In addition to contributing to the food supply, these leafy greens also play an important role in Arizona agriculture by contributing $1 billion a year to the economy and employing more than 20,000 people.   To help you celebrate these locally grown veggies and get more of them in your daily diet, here is some basic information about the top Arizona grown leafy greens according to Arizona Leafy Greens and some ways you can use them to fill your family’s plate.

Arugula

Popular in Mediterranean cuisine, arugula has a distinct peppery flavor and an excellent nutritional profile. It provides vitamins A, C, and K, folates, and beneficial phytochemicals.

Cabbage

Most people are familiar with cabbage, which is a good source of fiber.

Chard

This leafy green stands out from the others because of its brightly colored stalks and veins which come in a rainbow of colors. With a taste similar to beets, chard is a good source of fiber and provides both vitamins A and C.

Kale

This leafy green powerhouse is packed with nutrition and provides vitamins A, C, and K, folate, potassium, and even calcium. It has a more bitter taste than most lettuce varieties and comes in a range of colors.

Lettuce including Butter, Iceberg, Green Leaf, Red Leaf, Baby Leaf, and Romaine

Lettuce provides a good source of vitamins A, C, and K, and potassium, the darker the leaves, the higher the concentration of nutrients. It is also a good source of dietary fiber.

Spinach

Spinach provides folate, vitamins A and C, and is actually better for you when it is cooked, unlike most of the other leafy greens.

 

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Creative Ways to Cook Your Turkey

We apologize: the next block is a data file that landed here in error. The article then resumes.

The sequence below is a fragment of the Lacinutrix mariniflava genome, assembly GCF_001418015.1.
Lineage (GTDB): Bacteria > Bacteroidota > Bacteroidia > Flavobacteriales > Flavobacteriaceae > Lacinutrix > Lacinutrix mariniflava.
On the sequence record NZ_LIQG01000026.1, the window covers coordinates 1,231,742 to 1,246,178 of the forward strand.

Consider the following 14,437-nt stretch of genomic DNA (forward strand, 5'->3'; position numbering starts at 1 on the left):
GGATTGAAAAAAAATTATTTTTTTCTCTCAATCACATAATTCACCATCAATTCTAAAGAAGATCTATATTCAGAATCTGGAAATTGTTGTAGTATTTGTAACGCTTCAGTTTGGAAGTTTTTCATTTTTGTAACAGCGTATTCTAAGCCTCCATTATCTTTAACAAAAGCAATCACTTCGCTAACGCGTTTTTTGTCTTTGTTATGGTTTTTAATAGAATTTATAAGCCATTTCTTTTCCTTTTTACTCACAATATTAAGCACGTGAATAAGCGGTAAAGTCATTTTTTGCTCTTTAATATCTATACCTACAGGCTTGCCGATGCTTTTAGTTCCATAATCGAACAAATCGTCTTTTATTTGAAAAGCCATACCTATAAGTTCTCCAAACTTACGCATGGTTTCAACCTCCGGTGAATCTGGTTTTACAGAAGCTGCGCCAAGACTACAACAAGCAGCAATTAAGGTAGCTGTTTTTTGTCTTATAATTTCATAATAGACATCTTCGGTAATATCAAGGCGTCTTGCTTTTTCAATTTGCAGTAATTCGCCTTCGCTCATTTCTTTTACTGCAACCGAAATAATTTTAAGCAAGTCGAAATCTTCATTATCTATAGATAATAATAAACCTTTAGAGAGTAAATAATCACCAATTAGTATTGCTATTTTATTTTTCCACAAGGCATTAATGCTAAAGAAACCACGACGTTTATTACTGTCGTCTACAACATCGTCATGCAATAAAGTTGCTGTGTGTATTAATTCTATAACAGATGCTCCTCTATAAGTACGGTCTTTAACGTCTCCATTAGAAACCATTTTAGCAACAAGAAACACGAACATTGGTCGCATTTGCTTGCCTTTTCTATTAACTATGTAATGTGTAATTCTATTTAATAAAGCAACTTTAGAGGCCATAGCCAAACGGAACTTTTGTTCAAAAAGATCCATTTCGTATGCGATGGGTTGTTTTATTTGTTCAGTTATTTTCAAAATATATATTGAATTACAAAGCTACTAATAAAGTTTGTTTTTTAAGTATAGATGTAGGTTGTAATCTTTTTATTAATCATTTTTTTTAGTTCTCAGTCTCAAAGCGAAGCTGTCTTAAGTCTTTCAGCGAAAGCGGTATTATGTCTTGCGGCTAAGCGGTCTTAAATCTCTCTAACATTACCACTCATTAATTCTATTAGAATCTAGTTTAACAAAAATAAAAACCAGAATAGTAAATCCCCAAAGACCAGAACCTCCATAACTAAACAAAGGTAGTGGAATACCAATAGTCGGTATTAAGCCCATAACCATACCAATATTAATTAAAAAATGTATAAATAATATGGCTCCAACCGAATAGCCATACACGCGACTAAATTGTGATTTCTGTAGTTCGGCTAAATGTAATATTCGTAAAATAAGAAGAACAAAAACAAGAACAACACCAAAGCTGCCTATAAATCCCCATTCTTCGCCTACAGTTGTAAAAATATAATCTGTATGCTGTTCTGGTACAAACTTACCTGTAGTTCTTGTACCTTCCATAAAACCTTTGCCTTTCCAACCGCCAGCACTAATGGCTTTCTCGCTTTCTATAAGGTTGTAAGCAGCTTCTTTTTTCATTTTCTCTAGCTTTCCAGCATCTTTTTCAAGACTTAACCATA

Turkey grilled

If you want to change things up this Thanksgiving, try grilling your turkey. (photo credit: BigStockPhoto.com)

Thanksgiving is right around the corner and if you are dreading cooking your turkey maybe it’s time to try something a little different this year.   There is more than one way to cook a turkey and choosing an alternative method may be just what you need to get yourself excited to make this huge holiday meal. To help get you inspired, here are tips and tricks for cooking your turkey on the grill!

Grilling Your Turkey

If you are cooking a smaller-sized bird, about 12 pounds or less, you can grill your bird rather than roasting it. In order to grill your Thanksgiving turkey you will need a large charcoal grill, about 20 pounds of charcoal briquettes, a disposable roasting pan big enough to fit the bird, a meat thermometer, a grill thermometer, utensils like tongs and heat safe gloves.

Whether you are roasting, grilling, or smoking your turkey, you will want to brine it first in order to have juicy meat that is packed with flavor. Once your turkey has soaked in the brine long enough, remove it and rub the entire outside with butter. This will help create a crispy, browned skin while the turkey grills. If you want a little extra flavor, apply a dry rub (low in salt) to the outside of the turkey and put it in the pan.

You might be wondering why you haven’t stuffed it yet. The easy answer is that you should not stuff turkeys that aren’t going to be roasted as the stuffing won’t cook properly or evenly and you will risk food poisoning. If you opt for one of these alternative methods, simply cook the stuffing separately in a pan in the oven.

Start the grill and get the charcoal going on one side of the grill. Oil the grill’s grate and set the disposable roasting pan in the grill next to the charcoal. This will serve as the drip pan and keep the juices and fat from dripping onto the hot coals. Once you have white ash on the charcoal, place the turkey on the grate so that it is positioned over the drip pan.